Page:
From Tuff City Styles Tattoo in da Bronx, a video from this year’s Monster Track 2011.
As seen on Urban Cyclist Worldwide.
Here is a quick report from Adam Copeland, a Monster Track racer.
There was no cop harassment. Gathered at Grime Bikes. When registering we were given list of all Checkpionts but not told which checkpionts were on which of the 3 manifests (see pic). Then group ride to Skatepark under Manhattan Bridge. This was the Start/Finsh line. You complete a lap/manifest then return to the park to get the next manifest. 100 ppl registered. 68 firsted first manifest. 50 finished second. 25 were allowed to do the third. Heather won women’s (duh, winnning) is got 12th overall.
Congratulations to Crihs for rocking this year’s Monster track 2011, NYC’s track bike holiday.
This Photo by Cycleangelo. More here.
Last night I attended the CB6 hearing on the Prospect Park West bike lane. Once again there was overwhelming support, with hundreds of local residents in attendance to, once again be heard that they like this bike lane and it has improved safety.
Brooklyn resident bicycle blogger: Brooklynspoke has an excellent recap of what went on.
Quick Hits from the CB6 Public Hearing
“Thursday night marked the third Community Board Six meeting Iâ€™ve attended on the subject of the Prospect Park West bike lane and let me offer this quick assessment: members of Neighbors for Better Bike Lanes, Seniors for Safety, and other unaffiliated critics of this vital traffic calming project were given an amount of time at the microphone disproportionate to their attendance.
By trying to achieve the semblance of balance at the meeting, CB6â€²s decision to alternate between small groups of â€œproâ€ speakers, small groups of â€œconâ€ speakers, and speakers designated with the ambiguous category of â€œotherâ€ left me somewhat dismayed. It gave the early impression that there is some sort of split on this issue, which there is not. Not according to the Brad Lander/Stephen Levin survey which showed around 70% approval for the project, and not tonight; my guess is that the room was split 80/20 into supporters and opponents. As a barometer, Transportation Alternatives says it handed out 350 green and pink pro-cycling and pro-pedestrian stickers in a room of about 450 people, and many supporters were not wearing them. But because of this seeming need for balance, a reporter who covered only the first thirty minutes of public testimony might have gotten the impression that the community was evenly divided. It is not and it never was.”
Read more here.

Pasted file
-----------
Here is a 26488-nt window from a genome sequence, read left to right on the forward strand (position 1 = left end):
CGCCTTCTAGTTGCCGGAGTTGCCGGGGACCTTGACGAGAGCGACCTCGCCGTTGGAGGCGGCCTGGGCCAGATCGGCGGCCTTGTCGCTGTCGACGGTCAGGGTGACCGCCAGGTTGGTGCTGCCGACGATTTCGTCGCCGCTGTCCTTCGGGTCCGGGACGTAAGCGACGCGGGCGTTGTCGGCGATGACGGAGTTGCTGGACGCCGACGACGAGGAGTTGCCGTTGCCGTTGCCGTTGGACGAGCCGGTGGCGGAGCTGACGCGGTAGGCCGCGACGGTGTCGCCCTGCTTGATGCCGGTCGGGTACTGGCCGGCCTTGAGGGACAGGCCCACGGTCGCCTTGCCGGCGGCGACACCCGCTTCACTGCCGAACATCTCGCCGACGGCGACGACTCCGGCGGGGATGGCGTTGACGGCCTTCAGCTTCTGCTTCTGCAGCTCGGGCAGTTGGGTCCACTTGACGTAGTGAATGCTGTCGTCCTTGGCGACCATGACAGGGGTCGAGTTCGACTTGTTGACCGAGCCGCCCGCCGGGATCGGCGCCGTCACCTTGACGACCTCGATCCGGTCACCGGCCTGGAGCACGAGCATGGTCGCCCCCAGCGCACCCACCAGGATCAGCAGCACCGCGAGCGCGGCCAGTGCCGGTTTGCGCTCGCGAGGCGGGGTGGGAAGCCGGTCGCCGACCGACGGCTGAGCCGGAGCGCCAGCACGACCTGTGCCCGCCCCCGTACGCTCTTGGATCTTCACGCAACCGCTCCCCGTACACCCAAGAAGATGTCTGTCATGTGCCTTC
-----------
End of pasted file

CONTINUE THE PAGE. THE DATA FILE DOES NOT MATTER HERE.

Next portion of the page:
Bike shop owner Joe Nocella is interviewed in my favorite Park Slope Blog.
Profiles In Courage: Joe Nocella of 718 Cyclery
Nocella’s South Slope shop, 718 Cyclery, is getting all kinds of accolades for its friendly, collaborative bike-building process.
We got him to dish about breeders, bikes, best routes to the city, and Marty Markowitz.
Read the rest F*cked in Park Slope.
Here is a nice article on NYC’s own Bowery Lane Bicycles.
from The Creative Report
Ninety-nine percent of bikes sold in the US are not made in America. Bowery Lane Bicycles is a part of the 1%. Their bicycles are welded, painted, assembled, packed and shipped in New York City. No big assembly lines, no mass production, no robots. Human hands. American Hands. BLB bikes are made with pride by a family owned and operated company that has been making bicycles since 1891.
Read More here.
The lawsuit filled against the Prospect Park West bike lane has had reverberations all over the world.
The UK reports about NYC’s bike lane situation in the Guardian.
“How one New York bike lane could affect the future of cycling worldwide.
Read more here.
Meanwhile, New Yorker’s reporter, John Cassidy, took time out of his busy economics reporter to crap on the bike lanes, with the general theme that we have too many of them and infrastructure like this should go to more important things like driving your Jaguar.
“Rational Irrationality” Find it here.
This seemed to drum up even more response from Adam Sternbergh from the NY Times:
and Aaron Naparstek wrote a blog piece on how irrational this bike lane debate is getting.
“The New York City Bike Lane Backlash is Completely Irrational”
Even the Economist had to pause for second and correct Mr. Cassidy by pointing out that pursuing a motorist agenda is actually bad economics.
“The World is his Parking Spot.” Read here the Economist.